Pennsylvania Considering Reintroducing Pine Martens To State Forests – Vanished From State Around 1900

Pennsylvania’s Game Commission will consider re-introducing the American marten (also known as the pine marten) into the state. Re-introduction of annihilated animals and “de-extinction” are emerging as key efforts to battle extinctions.

Pine martens eat small mammals like squirrels. In turn they face death from other predators including larger weasels. n228_w1150 by BioDivLibrary is licensed under CC-PDM 1.0

Martens were eliminated in Pennsylvania around 1900 by over trapping and deforestation. The Pennsylvania Game Commission’ s Bureau of Wildlife Management has made the formal request. That request will be reviewed in early July. Pennsylvania is home to many hunters and the commission works to protect wildlife with an eye to stewardship of hunting resources.

Bald eagle
Bald eagles (Haliaeetus leucocephalus) are the national bird. Almost extinct a few decades ago they have made a comeback.

The duality of conservation in Pennsylvania is illustrated in the biography of the director of the bureau, Dr. Matthew Schnupp. He is both an endangered species biologist and a long-time hunter:

“Matthew has worked with an array of game, nongame, waterfowl, vegetation, threatened and endangered species, and diseases like chronic wasting disease. He has experience working with state and federal employees, politicians, researchers, non-profit organizations, and sportsmen. Matthew is a Certified Wildlife Biologist® and his educational background includes a doctorate and a master’s in wildlife science from Texas A&M University-Kingsville and a bachelor’s degree in wildlife and fisheries management from West Virginia University. Matthew developed his love for the outdoors by hunting deer, squirrels, and pheasants in Washington and Greene counties. He spends his free time enjoying the outdoors with his wife Jessica and their two kids.”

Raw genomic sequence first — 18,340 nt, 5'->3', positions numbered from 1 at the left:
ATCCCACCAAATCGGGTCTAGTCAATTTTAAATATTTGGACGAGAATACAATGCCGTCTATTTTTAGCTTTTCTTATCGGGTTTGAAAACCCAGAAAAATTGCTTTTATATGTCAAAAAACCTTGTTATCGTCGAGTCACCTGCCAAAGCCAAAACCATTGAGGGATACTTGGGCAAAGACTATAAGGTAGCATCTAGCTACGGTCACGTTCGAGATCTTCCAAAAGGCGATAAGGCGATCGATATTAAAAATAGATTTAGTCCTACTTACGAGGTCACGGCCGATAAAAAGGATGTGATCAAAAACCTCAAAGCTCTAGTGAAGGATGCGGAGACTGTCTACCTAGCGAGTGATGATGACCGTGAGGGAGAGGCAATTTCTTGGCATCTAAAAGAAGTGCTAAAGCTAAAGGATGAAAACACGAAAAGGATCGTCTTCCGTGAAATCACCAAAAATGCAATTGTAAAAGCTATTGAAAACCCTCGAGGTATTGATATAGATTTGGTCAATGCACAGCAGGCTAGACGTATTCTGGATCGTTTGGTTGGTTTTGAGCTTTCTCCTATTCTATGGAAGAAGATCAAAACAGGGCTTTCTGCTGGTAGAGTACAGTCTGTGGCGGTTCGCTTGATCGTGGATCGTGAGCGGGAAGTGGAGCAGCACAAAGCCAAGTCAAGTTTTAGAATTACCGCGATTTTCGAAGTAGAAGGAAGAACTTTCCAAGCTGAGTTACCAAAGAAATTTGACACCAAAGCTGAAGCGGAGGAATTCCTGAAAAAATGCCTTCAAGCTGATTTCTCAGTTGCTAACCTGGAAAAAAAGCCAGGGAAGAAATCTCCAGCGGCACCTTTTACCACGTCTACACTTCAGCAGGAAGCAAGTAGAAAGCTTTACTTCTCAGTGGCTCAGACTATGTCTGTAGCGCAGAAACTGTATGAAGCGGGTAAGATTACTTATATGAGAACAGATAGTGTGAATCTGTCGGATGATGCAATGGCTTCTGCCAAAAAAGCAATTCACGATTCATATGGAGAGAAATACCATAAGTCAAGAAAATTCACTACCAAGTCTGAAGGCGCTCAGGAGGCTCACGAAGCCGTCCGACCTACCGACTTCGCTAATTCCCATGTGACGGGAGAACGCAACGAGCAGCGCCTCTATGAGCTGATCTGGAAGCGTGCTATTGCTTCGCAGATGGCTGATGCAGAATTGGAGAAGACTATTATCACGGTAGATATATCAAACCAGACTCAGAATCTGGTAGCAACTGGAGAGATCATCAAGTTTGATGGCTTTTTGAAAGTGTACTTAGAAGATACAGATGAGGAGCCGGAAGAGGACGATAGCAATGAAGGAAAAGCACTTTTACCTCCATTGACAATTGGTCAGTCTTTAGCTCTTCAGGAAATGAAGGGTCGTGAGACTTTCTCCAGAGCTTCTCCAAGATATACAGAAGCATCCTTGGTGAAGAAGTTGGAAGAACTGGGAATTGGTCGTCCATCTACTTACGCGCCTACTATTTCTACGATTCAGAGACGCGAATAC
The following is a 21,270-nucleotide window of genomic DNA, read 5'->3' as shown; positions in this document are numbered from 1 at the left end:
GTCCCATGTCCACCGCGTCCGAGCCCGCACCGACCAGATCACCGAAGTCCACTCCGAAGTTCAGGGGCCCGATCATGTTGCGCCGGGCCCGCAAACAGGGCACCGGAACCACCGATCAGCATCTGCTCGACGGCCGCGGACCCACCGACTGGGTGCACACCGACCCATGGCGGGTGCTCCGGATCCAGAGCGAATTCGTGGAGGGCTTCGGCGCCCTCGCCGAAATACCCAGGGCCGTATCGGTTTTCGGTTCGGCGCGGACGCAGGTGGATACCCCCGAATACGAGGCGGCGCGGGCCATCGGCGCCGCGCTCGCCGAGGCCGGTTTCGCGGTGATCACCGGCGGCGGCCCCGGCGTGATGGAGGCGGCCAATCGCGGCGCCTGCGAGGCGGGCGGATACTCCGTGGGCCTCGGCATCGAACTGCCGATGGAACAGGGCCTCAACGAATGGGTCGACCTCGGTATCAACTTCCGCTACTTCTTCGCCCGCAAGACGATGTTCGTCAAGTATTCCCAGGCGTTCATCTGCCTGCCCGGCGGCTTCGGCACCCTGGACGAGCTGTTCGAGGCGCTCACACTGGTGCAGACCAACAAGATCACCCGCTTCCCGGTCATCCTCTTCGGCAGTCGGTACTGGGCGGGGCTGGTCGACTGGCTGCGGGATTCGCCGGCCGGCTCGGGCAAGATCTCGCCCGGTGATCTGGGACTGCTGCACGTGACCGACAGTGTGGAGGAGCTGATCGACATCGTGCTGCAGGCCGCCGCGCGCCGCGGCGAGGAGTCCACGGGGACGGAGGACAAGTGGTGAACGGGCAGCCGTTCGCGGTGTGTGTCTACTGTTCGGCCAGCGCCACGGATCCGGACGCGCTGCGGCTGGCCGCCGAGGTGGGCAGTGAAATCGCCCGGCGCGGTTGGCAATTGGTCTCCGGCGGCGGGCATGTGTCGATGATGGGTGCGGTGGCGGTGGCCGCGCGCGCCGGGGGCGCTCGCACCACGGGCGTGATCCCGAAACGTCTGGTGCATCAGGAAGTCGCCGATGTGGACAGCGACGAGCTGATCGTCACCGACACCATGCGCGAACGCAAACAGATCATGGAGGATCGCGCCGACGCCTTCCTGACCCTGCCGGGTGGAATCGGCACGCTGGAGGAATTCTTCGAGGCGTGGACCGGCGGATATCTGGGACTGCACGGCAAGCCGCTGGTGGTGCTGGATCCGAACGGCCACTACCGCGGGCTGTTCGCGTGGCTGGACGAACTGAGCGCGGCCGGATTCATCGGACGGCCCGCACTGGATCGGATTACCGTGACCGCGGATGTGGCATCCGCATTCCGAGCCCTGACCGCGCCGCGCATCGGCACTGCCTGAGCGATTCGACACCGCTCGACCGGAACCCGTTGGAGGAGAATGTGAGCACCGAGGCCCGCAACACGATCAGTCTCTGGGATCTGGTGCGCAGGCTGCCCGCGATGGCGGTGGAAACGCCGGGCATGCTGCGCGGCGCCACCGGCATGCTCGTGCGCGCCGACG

Martens (Martes americana) are members of the Mustelidae (weasel) family and are related to badgers, otters and wolverines.

The IUCN considers martens “least concern” and they are widespread in much of Canada and Alaska. In Pennsylvania they are a species state wildlife authorities want to reintroduce. Pennsylvania has been active in reintroduction efforts on a number of species.

<em>Thylacinus cynocephalus</em> (Harris, 1808), Thylacine
Thylacinus cynocephalus (Harris, 1808), Thylacine by Photographer: John Broomfield is licensed under CC-BY 4.0 Museum specimens are about all that remains of Thylacines. Some hope that there is enough DNA to produce a “de-extincted” creature

According to Philly

“This is not the first time the Pennsylvania Game Commission has considered an American marten reintroduction. Another feasibility study was completed in 1996, laying the groundwork for a future initiative.

The Pennsylvania Game Commission’s most successful species reintroduction over the last several decades has been the bald eagle restoration project, which has increased the population from just a few adult pairs in the early 1980s to 300 or more today. Other successful reintroduction plans in the state have included fur-bearing mammals such as river otter, fisher, beaver and bobcat.” Links in original.

Among reintroductions world wide are cheetahs in India and jaguars in parts of South America. “De-extinction” refers to a genetic manipulation of an extinct species and surviving near relatives. The goal is to produce a near-exact replica of the extinct creature. One long-shot candidate is the Thylacine.

Published by ursusrising

long time writer and editor living in Los Angeles

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